16 August 2022
Praying with USPG and the music of
Vaughan Williams: Tuesday 16 August 2022
I am staying in Sheffield, where I have a consultation later today (16 August) with the Steretactic Radiosurgery Team at Royal Hallamshire Hospital. This follows my stroke five months ago (18 March 2022) and, hopefully, is in advance of a procedure in the weeks ahead.
But, before the day gets busy, I am taking some time this morning for reading, prayer and reflection.
This year marks the 150th anniversary of the composer Ralph Vaughan Williams, whose music is celebrated throughout this year’s Proms season. In my prayer diary for these weeks I am reflecting in these ways:
1, One of the readings for the morning;
2, Reflecting on a hymn or another piece of music by Vaughan Williams, often drawing, admittedly, on previous postings on the composer;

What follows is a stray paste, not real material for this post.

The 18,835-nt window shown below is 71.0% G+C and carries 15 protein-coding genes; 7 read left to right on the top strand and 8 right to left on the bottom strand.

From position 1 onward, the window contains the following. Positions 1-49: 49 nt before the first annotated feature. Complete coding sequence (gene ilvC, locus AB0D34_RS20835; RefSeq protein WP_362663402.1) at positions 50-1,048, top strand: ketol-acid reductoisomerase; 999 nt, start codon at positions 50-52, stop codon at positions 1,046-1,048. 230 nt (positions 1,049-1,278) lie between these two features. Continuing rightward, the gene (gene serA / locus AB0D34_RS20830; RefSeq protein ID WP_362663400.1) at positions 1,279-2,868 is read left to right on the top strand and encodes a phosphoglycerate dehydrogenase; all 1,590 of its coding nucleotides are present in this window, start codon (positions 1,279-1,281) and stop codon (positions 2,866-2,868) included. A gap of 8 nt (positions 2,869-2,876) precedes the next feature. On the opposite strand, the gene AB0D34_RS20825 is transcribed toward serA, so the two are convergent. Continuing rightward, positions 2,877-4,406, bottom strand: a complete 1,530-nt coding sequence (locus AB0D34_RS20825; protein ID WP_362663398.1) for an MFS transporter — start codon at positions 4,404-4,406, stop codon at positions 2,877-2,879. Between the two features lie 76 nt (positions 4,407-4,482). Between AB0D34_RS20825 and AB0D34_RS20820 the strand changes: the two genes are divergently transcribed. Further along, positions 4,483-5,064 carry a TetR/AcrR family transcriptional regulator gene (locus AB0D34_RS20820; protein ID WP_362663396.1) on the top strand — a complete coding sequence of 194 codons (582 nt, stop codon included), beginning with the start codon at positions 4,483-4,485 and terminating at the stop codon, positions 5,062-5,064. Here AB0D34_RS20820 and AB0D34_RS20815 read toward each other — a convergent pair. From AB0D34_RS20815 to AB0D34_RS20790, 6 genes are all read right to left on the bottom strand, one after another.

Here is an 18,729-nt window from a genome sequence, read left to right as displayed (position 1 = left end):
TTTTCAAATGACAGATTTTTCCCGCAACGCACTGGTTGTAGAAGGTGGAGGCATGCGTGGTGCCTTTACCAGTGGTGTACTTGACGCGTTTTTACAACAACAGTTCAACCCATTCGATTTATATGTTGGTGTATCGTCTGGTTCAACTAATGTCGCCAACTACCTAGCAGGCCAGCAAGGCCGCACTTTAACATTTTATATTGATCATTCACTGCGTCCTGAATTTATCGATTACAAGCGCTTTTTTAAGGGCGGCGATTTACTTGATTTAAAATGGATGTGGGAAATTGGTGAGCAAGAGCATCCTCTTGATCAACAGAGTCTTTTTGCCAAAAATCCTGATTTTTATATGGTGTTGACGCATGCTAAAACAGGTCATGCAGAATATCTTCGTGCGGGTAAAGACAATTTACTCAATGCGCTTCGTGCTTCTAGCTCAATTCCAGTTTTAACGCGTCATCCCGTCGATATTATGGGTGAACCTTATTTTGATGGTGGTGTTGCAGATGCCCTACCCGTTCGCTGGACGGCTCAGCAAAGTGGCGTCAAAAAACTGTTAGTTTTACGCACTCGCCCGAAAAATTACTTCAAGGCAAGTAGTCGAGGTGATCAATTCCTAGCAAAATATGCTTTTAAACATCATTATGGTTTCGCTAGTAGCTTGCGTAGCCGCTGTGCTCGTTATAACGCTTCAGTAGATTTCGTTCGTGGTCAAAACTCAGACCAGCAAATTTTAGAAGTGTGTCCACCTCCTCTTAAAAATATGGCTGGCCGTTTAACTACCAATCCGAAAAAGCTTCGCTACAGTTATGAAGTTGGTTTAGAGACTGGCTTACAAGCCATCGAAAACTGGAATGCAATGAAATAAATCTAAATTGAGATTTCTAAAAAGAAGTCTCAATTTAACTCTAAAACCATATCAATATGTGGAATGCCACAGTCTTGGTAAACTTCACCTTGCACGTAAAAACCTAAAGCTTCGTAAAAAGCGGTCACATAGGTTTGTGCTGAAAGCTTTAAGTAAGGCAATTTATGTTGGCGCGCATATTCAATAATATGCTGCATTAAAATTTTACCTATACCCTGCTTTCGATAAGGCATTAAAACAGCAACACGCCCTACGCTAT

3, a prayer from the USPG prayer diary, ‘Pray with the World Church.’
The Gospel reading at the Eucharist this morning in the Lectionary as adapted by the Church of Ireland is:
Matthew 19: 23-30 (NRSVA):
23 Then Jesus said to his disciples, ‘Truly I tell you, it will be hard for a rich person to enter the kingdom of heaven. 24 Again I tell you, it is easier for a camel to go through the eye of a needle than for someone who is rich to enter the kingdom of God.’ 25 When the disciples heard this, they were greatly astounded and said, ‘Then who can be saved?’ 26 But Jesus looked at them and said, ‘For mortals it is impossible, but for God all things are possible.’
27 Then Peter said in reply, ‘Look, we have left everything and followed you. What then will we have?’ 28 Jesus said to them, ‘Truly I tell you, at the renewal of all things, when the Son of Man is seated on the throne of his glory, you who have followed me will also sit on twelve thrones, judging the twelve tribes of Israel. 29 And everyone who has left houses or brothers or sisters or father or mother or children or fields, for my name’s sake, will receive a hundredfold, and will inherit eternal life. 30 But many who are first will be last, and the last will be first.’
Today’s reflection: ‘From far, from eve and morning’